A Devastating Album
Nick Cave and the Bad Seeds new album, 'Skeleton Tree', starts with ‘Jesus Alone’. Cave’s hypnotic voice draws the listener in to a deliberately unsettling song with some opaque lyrics that are ripe for you to draw your own meanings from them. ‘Rings of Saturn’ has a beautiful melody and is the nearest the album comes to uplifting, at least in terms of the tune if not the lyrics.
'Skeleton Tree' is an album suffused throughout with the loss suffered by Cave when his son, Arthur, died last year. When, as in the track, ‘Magneto’ he sings about vomiting in the sink it feels like an intrusion into a very private moment that may have been better to have remained private.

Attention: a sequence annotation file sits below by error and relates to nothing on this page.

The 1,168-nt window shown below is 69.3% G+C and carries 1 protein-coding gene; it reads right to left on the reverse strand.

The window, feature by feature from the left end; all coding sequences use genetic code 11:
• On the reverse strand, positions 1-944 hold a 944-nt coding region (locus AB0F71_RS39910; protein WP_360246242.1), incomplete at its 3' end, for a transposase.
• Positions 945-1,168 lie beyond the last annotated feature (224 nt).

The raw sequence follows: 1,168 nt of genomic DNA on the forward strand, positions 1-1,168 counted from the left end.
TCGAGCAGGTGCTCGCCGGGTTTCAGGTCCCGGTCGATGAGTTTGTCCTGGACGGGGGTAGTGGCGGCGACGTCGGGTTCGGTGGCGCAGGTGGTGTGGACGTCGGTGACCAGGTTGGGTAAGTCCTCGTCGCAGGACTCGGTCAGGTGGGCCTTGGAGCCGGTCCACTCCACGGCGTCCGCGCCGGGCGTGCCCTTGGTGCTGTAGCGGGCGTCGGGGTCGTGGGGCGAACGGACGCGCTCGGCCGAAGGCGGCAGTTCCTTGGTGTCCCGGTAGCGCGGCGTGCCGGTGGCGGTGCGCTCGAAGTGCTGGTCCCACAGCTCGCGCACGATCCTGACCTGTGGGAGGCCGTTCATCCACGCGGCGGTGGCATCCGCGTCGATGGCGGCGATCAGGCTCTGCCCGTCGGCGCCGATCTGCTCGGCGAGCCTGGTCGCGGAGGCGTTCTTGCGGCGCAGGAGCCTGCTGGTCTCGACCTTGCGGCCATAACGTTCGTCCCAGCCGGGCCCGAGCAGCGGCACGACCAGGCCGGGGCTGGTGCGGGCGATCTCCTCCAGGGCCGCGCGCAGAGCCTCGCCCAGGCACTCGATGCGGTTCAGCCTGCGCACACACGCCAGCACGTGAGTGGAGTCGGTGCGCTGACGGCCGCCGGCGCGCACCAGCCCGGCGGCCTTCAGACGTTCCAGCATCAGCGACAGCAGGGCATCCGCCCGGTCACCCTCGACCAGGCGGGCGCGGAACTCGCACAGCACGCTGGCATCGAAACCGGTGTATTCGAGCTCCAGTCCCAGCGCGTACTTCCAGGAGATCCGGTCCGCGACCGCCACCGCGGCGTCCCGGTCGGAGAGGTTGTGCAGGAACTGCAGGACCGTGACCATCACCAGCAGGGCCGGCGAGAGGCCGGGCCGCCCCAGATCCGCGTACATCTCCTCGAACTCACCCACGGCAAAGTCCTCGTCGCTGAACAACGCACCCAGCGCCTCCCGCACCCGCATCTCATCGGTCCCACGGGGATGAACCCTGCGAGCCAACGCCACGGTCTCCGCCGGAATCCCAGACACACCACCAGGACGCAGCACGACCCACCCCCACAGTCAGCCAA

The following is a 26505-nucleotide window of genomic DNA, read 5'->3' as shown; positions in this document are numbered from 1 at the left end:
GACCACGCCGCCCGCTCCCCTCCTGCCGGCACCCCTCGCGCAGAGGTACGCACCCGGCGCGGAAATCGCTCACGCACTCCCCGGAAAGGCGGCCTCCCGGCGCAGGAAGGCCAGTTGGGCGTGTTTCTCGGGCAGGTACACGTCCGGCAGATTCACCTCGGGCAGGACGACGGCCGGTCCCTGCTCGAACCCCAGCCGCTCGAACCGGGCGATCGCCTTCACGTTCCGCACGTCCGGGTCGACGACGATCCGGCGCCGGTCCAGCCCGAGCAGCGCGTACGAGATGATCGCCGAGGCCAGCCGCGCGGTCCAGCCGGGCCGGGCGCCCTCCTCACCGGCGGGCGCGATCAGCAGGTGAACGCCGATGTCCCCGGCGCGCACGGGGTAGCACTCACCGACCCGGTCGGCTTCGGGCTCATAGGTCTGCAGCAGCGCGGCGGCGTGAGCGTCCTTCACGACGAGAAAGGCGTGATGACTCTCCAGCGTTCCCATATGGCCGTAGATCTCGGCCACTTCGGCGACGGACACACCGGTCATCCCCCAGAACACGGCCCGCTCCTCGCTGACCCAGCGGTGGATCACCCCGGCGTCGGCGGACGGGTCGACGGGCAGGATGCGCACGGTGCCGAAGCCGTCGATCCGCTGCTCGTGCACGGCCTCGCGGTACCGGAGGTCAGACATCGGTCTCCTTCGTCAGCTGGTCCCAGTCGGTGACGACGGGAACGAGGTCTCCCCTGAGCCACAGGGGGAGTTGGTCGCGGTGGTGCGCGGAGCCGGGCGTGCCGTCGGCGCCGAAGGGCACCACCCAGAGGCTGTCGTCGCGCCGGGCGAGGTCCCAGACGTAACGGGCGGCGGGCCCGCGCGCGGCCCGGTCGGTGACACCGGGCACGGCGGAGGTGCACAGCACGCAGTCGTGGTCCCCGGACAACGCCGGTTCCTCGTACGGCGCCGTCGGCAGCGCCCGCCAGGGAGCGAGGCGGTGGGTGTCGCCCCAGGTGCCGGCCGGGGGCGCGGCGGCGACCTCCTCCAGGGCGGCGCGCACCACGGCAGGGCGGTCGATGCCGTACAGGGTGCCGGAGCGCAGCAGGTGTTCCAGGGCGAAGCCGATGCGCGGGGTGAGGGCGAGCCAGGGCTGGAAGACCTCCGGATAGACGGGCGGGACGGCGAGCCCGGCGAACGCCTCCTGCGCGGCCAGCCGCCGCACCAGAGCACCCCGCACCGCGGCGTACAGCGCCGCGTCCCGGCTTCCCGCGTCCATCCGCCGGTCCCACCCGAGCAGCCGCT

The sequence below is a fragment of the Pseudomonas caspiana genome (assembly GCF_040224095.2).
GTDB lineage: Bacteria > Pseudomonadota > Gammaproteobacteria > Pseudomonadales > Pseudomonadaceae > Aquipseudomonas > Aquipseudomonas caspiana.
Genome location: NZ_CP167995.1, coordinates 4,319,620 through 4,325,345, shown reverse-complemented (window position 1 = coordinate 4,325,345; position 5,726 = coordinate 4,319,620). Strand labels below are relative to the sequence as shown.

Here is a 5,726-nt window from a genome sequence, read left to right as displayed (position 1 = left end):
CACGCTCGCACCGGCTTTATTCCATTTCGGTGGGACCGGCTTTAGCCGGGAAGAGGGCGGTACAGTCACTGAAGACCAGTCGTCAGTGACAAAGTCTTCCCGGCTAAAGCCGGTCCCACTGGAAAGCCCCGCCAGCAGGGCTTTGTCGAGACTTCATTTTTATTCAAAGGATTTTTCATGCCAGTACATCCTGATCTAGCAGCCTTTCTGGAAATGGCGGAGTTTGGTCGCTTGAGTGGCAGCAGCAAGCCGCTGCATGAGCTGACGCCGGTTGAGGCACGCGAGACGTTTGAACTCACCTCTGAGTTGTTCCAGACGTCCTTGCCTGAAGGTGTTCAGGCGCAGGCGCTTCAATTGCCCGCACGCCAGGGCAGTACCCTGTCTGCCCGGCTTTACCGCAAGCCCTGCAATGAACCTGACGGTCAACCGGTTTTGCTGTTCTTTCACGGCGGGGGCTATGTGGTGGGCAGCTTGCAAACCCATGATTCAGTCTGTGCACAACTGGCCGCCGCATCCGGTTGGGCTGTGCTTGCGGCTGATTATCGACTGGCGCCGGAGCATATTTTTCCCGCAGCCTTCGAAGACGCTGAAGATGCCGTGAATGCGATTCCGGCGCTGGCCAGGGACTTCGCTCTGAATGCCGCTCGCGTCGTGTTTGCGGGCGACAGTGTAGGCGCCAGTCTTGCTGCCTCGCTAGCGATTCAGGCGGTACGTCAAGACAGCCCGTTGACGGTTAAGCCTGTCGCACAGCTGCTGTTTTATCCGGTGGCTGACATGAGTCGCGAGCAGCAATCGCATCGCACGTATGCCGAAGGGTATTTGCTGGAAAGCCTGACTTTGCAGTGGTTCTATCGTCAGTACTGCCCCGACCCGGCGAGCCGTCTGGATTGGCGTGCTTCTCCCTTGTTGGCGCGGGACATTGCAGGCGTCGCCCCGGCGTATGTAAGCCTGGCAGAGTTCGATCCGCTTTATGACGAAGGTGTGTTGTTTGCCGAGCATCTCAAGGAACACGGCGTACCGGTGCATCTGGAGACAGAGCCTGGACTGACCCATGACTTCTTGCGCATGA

It is a very confronting album for anyone who has suffered a loss but more so for anyone who has lost a friend or a family member before their time. In ‘Anthrocene’ he observes that ‘Everything we love, we lose’ and he ends with the song with the line ‘Close your eyes, little one and brace yourself’.
Cave is not in the business of reaching for happy endings or even meaning in such a catastrophic event. Indeed, he explicitly rejects the idea of any meaning to life at all. On ‘Distant Sky’ the mood is lifted by the gorgeous voice of Else Torp who promises that the ‘Children are rising’ but in the same song Cave is clear when he proclaims ‘They said our Gods would outlive us, but they lied’.
Is it a great album? Absolutely, and almost certainly his finest moment. Will, I personally listen to it again? Absolutely not. Cave is one of our great modern singer songwriters and I would prefer to delve in to his marvelous catalogue of previous works rather than intrude any further in to his public grief.